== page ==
Inproceedings: An article in a conference proceedings.
Abstract (Abstract): shot summary in a article that contain essentials elements presented during a scientific conference, lecture or from a poster.
Neuroimaging techniques in Alzheimer's disease
Title of the conference
14th Congress of European Federation of Neurological Societies
Geneva, Switzerland, Septmber, 2010
European Journal Of Neurology
Publication type : Meeting Abstract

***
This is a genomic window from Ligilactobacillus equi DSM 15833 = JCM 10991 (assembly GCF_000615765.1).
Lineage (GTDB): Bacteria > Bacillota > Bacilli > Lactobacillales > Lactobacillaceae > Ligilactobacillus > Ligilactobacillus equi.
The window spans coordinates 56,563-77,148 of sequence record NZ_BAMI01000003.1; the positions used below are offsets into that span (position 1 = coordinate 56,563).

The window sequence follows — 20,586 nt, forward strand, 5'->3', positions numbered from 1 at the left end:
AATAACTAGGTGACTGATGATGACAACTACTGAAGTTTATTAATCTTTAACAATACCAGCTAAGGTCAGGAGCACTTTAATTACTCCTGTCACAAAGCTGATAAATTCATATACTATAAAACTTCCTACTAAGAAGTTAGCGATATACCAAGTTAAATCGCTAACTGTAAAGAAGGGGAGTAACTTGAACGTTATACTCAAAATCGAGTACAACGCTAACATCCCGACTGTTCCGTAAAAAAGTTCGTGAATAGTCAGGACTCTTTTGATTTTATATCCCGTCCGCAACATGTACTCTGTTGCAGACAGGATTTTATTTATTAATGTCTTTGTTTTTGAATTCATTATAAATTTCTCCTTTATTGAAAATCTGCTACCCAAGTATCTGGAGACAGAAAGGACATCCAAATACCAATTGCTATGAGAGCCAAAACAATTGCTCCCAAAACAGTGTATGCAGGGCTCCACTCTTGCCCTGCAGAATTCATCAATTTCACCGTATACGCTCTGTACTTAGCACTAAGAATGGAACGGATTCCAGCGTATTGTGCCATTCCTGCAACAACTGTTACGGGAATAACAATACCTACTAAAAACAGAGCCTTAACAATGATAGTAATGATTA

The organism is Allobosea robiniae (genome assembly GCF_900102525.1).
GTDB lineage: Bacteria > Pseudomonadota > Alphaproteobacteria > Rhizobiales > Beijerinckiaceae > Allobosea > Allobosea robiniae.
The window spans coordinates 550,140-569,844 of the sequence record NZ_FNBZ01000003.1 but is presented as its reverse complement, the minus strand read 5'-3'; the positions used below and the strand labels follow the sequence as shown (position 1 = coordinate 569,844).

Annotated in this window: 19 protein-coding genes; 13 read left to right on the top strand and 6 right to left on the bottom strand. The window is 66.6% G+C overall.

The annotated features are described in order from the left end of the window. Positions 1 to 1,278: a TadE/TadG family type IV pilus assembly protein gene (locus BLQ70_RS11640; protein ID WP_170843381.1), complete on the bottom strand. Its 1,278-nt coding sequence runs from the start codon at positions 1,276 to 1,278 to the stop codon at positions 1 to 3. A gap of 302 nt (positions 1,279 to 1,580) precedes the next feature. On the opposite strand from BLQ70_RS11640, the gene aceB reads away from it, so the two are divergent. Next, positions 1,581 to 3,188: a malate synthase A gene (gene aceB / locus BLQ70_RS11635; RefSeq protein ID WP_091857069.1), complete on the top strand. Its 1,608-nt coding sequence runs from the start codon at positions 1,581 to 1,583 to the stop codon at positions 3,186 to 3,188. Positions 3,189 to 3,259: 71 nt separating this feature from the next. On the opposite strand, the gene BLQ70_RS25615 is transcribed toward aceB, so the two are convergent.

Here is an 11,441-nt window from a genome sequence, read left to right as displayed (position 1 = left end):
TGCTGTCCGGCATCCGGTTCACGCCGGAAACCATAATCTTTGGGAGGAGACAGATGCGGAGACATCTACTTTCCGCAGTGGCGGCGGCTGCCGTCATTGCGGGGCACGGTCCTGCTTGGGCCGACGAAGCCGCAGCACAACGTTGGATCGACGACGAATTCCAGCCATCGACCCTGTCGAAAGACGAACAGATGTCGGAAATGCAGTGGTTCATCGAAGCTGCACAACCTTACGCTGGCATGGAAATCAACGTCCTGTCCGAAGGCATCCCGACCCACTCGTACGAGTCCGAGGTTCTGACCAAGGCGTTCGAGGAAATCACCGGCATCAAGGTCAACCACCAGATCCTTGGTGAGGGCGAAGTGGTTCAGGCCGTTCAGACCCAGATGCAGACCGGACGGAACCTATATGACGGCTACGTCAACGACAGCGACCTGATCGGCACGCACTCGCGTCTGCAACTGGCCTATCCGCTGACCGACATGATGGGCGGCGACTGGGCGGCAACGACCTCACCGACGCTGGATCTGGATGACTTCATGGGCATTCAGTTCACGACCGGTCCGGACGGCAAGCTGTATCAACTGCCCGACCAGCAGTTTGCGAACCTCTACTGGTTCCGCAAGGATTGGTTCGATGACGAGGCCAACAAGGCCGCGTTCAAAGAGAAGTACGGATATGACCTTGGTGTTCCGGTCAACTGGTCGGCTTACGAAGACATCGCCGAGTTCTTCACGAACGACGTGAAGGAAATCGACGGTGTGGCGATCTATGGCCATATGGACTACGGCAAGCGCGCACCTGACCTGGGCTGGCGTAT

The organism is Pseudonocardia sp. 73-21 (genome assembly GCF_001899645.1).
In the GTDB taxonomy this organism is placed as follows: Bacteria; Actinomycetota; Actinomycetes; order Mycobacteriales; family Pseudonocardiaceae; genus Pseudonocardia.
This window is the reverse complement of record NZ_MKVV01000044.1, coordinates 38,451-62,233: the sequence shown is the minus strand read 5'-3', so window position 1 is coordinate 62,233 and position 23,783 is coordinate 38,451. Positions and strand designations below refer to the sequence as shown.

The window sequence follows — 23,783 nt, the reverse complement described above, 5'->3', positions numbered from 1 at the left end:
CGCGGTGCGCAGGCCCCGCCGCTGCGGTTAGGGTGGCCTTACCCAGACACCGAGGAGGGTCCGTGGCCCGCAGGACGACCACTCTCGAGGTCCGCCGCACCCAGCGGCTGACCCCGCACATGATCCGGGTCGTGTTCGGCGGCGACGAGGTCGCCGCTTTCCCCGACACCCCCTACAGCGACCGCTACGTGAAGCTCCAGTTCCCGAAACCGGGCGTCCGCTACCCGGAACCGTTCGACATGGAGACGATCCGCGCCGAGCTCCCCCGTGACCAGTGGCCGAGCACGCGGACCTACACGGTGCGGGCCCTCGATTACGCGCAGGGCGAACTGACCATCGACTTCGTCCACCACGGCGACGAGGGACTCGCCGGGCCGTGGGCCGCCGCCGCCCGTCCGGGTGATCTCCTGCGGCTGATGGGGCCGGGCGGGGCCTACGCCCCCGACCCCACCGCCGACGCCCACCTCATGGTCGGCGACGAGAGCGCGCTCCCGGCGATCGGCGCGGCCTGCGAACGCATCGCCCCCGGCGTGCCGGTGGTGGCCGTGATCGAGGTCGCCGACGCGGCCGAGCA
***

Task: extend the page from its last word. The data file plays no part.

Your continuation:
Neuroimaging techniques provide valuable tools for diagnosing Alzheimer's disease (AD), monitoring disease progression and evaluating responses to treatment. There is currently a wide array of techniques available including computed tomography (CT), magnetic resonance imaging (MRI), positron emission tomography (PET), and, for recording electrical brain activity, electroencephalography (EEG). The choice of technique depends on the contrast between tissues of interest, spatial resolution, temporal resolution, requirements for functional data and the probable number of scans required. For example, while PET, CT and MRI can be used to differentiate between AD and other dementias, MRI is safer and provides better contrast of soft tissues. Neuroimaging is a technique spanning many disciplines and requires effective communication between doctors requesting a scan of a patient or group of patients and those with technical expertise. Consideration and discussion of the most suitable type of scan and the necessary settings to achieve the best results will help ensure appropriate techniques are chosen and used effectively. Neuroimaging techniques are currently expanding understanding of the structural and functional changes that occur in dementia. Further research may allow identification of early neurological signs ofAD, before clinical symptoms are evident, providing the opportunity to test preventative therapies. CombiningMRI and machine learning techniques may be a powerful approach to improve diagnosis ofAD and to predict clinical outcomes.
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